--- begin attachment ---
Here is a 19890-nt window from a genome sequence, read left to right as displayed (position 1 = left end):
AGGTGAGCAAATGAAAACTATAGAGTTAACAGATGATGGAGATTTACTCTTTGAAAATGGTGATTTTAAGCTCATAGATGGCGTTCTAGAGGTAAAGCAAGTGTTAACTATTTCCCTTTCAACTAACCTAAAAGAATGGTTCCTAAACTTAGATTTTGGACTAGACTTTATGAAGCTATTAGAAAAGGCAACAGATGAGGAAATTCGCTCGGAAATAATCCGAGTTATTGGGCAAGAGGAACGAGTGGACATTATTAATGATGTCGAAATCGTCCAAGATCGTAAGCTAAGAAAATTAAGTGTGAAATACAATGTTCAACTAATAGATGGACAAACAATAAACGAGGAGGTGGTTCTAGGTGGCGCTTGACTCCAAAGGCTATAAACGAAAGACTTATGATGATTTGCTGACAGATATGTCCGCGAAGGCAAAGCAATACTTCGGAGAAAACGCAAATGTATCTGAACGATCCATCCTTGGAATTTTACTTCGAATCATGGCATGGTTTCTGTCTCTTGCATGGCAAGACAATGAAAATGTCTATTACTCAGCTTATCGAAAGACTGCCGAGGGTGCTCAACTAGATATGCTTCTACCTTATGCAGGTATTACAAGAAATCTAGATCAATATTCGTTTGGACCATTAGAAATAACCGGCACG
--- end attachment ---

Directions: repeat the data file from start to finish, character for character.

Here is a 19890-nt window from a genome sequence, read left to right as displayed (position 1 = left end):
AGGTGAGCAAATGAAAACTATAGAGTTAACAGATGATGGAGATTTACTCTTTGAAAATGGTGATTTTAAGCTCATAGATGGCGTTCTAGAGGTAAAGCAAGTGTTAACTATTTCCCTTTCAACTAACCTAAAAGAATGGTTCCTAAACTTAGATTTTGGACTAGACTTTATGAAGCTATTAGAAAAGGCAACAGATGAGGAAATTCGCTCGGAAATAATCCGAGTTATTGGGCAAGAGGAACGAGTGGACATTATTAATGATGTCGAAATCGTCCAAGATCGTAAGCTAAGAAAATTAAGTGTGAAATACAATGTTCAACTAATAGATGGACAAACAATAAACGAGGAGGTGGTTCTAGGTGGCGCTTGACTCCAAAGGCTATAAACGAAAGACTTATGATGATTTGCTGACAGATATGTCCGCGAAGGCAAAGCAATACTTCGGAGAAAACGCAAATGTATCTGAACGATCCATCCTTGGAATTTTACTTCGAATCATGGCATGGTTTCTGTCTCTTGCATGGCAAGACAATGAAAATGTCTATTACTCAGCTTATCGAAAGACTGCCGAGGGTGCTCAACTAGATATGCTTCTACCTTATGCAGGTATTACAAGAAATCTAGATCAATATTCGTTTGGACCATTAGAAATAACCGGCACG